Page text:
Ontario’s largest independent electricity generator has overcome an IT hurdle that will allow it move ahead on a major storage management project.
Bruce Power, which in 2001 formed an agreement with Ontario Power Generation
to lease two nuclear generating stations for the next 18 years, has already completed an installation of Veritas’ NetBackup DataCenter and Volume Manager to help deal with the expected growth of its data as a private company. It is now preparing to install a Veritas Cluster Server to eliminate planned downtime and SANPoint control to simply the management of its storage area network (SAN).
Charles Cleland, Bruce Power’s IT manager, said difficulties involving host bus adapter (HBA) cards and an initial failure to “”zone”” set the project team back.
“”We’ve had a fairly significant technical problem that’s held up movement for about the last two months,”” he said. “”We’re over that now and we’ll be going again.””
Zoning refers to the isolation of parts of a SAN to limit their access to other parts. This is designed to limit the interaction of devices that might cause each other to fail, or allow outages to affect other parts of the network.
Bruce’s site includes two large generating stations separated by a central location that includes its data centre. Cleland said the software and hardware at these facilities were reaching their life’s end. A committee within the organization’s IT department concluded that some of the Bruce servers were at an average of 80 per cent capacity.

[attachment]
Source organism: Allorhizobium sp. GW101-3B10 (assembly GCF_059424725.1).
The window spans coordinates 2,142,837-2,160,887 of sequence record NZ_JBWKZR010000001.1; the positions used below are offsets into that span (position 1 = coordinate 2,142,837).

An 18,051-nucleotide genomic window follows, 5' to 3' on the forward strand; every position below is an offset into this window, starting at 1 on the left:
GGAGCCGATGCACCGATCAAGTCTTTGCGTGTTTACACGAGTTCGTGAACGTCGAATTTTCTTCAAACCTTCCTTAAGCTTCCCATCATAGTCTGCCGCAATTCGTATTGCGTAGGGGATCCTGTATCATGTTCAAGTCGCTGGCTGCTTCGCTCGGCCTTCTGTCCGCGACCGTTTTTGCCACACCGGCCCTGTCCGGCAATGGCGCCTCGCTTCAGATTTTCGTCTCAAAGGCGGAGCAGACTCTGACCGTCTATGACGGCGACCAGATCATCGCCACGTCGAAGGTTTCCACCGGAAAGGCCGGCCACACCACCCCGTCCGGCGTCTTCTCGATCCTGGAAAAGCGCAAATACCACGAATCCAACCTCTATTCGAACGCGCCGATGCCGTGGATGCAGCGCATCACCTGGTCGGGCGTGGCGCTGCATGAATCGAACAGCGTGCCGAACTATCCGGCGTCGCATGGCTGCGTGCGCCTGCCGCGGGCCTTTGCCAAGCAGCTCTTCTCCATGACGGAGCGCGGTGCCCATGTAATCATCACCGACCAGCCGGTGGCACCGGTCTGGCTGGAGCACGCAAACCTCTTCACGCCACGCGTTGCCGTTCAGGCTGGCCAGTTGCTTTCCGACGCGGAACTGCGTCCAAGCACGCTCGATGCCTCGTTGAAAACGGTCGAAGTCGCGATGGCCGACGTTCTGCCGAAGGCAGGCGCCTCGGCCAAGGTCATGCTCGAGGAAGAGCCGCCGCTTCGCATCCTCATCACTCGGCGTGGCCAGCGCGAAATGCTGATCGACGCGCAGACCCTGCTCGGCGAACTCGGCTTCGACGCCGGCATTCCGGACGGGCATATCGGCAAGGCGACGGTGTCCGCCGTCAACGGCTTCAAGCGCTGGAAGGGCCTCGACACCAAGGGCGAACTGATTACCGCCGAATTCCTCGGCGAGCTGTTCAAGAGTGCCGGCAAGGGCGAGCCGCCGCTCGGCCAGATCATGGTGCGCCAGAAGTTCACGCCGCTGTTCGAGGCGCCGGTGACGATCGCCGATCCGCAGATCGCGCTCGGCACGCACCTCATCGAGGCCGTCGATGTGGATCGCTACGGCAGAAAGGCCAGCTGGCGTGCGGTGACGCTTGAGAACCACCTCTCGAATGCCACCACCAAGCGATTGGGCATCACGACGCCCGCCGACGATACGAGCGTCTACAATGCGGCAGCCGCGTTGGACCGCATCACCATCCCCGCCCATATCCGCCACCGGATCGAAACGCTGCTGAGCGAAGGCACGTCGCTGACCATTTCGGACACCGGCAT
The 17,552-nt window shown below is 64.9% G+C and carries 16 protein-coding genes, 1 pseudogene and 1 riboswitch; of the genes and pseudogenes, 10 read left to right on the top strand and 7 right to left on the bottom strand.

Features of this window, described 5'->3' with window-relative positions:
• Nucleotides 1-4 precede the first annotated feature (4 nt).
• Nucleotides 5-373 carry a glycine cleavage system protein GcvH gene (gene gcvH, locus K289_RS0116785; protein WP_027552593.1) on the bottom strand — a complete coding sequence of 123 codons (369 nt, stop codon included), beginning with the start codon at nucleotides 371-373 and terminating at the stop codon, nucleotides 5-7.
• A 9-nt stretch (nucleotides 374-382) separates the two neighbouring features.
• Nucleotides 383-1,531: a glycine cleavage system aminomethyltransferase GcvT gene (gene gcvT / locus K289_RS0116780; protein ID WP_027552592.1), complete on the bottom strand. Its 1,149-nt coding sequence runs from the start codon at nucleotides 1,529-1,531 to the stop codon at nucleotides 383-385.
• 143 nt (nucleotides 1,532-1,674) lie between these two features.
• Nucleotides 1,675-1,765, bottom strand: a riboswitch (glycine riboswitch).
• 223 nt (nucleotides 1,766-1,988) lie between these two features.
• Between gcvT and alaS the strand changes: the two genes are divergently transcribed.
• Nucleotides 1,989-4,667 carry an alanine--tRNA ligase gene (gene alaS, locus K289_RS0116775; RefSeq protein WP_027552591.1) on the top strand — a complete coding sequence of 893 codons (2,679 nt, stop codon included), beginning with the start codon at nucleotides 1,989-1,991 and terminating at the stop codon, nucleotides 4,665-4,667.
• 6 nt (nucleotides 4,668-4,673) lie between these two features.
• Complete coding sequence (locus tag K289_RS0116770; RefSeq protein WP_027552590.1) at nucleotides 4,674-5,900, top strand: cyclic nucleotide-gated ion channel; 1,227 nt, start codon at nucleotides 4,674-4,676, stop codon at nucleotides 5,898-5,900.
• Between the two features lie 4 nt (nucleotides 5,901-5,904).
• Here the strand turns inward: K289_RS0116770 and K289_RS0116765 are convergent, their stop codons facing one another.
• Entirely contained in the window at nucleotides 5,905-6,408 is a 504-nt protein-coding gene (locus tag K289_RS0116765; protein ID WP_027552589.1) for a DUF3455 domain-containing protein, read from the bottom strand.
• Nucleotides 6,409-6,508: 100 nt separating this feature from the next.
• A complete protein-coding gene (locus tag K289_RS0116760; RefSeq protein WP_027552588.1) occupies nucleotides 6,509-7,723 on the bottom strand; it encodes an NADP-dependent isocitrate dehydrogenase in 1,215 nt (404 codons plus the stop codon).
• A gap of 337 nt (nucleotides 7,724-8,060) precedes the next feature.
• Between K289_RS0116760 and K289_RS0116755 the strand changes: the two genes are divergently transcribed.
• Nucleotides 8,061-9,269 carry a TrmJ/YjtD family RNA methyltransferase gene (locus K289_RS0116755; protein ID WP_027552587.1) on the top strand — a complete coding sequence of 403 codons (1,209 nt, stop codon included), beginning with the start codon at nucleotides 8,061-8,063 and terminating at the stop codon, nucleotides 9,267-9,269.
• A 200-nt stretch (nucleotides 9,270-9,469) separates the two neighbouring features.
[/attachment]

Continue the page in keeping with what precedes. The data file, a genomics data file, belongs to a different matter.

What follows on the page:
“”We had a number of staff fighting fires, moving data and users around to balance loads and so on,”” he said. “”The administrative overhead had us look to a storage area network.””
Mark Broadus the Veritas account manager for the storage project, said Bruce Power was more proactive than most companies in the same situation.
“”They knew they had some challenges ahead of them,”” he said. “”It was also an interesting situation, because they were a mature organization, but at the same time they were a brand new company.””
Veritas began helping the company plan a new backup and recovery system last May, and continued to help flesh out its storage needs.
Cleland said part of the IT department’s process of aligning itself with the business involved educating users about the amount of data they were storing.
“”There’s a feeling in the general public that just because they go buy a PC somewhere, they get 40GB instead of the 10GB they had before.”” he said. “”When you look at storage space and the cost of that, you have to consider the power, the air conditioning and the real estate and all the other things that go with it.””
Broadus said it can be difficult for enterprises to forecast their long-term storage demands.
“”They know it’s going to gr